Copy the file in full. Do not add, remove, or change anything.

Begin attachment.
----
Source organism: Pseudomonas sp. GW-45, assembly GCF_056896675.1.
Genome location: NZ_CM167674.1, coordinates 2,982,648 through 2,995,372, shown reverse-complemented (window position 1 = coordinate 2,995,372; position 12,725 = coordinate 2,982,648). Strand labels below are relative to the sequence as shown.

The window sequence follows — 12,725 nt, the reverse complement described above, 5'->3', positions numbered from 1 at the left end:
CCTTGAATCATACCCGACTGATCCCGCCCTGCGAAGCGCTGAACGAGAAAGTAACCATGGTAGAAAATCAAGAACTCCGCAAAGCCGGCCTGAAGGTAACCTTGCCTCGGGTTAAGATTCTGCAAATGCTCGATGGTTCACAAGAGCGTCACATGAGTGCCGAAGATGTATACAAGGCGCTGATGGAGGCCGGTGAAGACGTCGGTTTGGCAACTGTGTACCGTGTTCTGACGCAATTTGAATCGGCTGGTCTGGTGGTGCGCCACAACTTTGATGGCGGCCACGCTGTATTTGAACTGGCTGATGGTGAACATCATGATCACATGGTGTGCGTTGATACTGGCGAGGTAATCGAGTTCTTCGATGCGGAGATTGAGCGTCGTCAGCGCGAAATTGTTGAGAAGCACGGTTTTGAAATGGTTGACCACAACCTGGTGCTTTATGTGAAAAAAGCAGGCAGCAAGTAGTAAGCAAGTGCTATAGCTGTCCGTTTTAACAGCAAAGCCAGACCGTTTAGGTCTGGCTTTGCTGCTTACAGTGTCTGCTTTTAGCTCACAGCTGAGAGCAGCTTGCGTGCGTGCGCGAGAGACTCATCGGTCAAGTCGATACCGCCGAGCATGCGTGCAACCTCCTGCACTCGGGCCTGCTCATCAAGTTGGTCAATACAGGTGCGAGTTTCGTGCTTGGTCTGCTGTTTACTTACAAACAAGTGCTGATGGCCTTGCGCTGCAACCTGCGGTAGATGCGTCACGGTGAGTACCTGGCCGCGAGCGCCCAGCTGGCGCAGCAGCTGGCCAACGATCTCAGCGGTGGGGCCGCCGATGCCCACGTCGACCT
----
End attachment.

Source organism: Pseudomonas sp. GW-45, assembly GCF_056896675.1.
Genome location: NZ_CM167674.1, coordinates 2,982,648 through 2,995,372, shown reverse-complemented (window position 1 = coordinate 2,995,372; position 12,725 = coordinate 2,982,648). Strand labels below are relative to the sequence as shown.

The window sequence follows — 12,725 nt, the reverse complement described above, 5'->3', positions numbered from 1 at the left end:
CCTTGAATCATACCCGACTGATCCCGCCCTGCGAAGCGCTGAACGAGAAAGTAACCATGGTAGAAAATCAAGAACTCCGCAAAGCCGGCCTGAAGGTAACCTTGCCTCGGGTTAAGATTCTGCAAATGCTCGATGGTTCACAAGAGCGTCACATGAGTGCCGAAGATGTATACAAGGCGCTGATGGAGGCCGGTGAAGACGTCGGTTTGGCAACTGTGTACCGTGTTCTGACGCAATTTGAATCGGCTGGTCTGGTGGTGCGCCACAACTTTGATGGCGGCCACGCTGTATTTGAACTGGCTGATGGTGAACATCATGATCACATGGTGTGCGTTGATACTGGCGAGGTAATCGAGTTCTTCGATGCGGAGATTGAGCGTCGTCAGCGCGAAATTGTTGAGAAGCACGGTTTTGAAATGGTTGACCACAACCTGGTGCTTTATGTGAAAAAAGCAGGCAGCAAGTAGTAAGCAAGTGCTATAGCTGTCCGTTTTAACAGCAAAGCCAGACCGTTTAGGTCTGGCTTTGCTGCTTACAGTGTCTGCTTTTAGCTCACAGCTGAGAGCAGCTTGCGTGCGTGCGCGAGAGACTCATCGGTCAAGTCGATACCGCCGAGCATGCGTGCAACCTCCTGCACTCGGGCCTGCTCATCAAGTTGGTCAATACAGGTGCGAGTTTCGTGCTTGGTCTGCTGTTTACTTACAAACAAGTGCTGATGGCCTTGCGCTGCAACCTGCGGTAGATGCGTCACGGTGAGTACCTGGCCGCGAGCGCCCAGCTGGCGCAGCAGCTGGCCAACGATCTCAGCGGTGGGGCCGCCGATGCCCACGTCGACCT